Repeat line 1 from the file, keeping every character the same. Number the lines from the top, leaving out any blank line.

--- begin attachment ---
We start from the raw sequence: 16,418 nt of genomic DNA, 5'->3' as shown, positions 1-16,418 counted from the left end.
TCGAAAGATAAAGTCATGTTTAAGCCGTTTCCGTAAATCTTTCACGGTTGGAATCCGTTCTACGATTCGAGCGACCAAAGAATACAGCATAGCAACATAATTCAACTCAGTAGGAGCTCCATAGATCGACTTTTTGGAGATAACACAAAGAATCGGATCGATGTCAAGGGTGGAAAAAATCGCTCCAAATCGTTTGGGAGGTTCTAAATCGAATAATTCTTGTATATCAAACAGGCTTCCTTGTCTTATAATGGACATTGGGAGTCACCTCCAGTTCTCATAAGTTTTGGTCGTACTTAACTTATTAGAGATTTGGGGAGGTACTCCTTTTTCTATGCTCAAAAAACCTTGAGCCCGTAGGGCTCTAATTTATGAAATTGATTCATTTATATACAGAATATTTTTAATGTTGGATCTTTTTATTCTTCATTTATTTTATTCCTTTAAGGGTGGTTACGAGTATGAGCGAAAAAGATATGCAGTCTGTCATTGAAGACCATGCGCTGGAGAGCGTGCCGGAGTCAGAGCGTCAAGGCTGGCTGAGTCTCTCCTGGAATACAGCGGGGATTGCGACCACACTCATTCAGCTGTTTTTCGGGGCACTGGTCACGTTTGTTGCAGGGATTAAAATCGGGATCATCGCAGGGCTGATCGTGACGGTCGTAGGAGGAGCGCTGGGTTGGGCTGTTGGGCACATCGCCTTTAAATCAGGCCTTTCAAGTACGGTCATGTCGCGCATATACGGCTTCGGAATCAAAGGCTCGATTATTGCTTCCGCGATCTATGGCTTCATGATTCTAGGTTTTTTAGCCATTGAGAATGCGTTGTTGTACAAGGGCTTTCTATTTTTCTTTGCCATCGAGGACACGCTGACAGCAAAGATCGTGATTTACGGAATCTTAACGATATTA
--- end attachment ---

We start from the raw sequence: 16,418 nt of genomic DNA, 5'->3' as shown, positions 1-16,418 counted from the left end.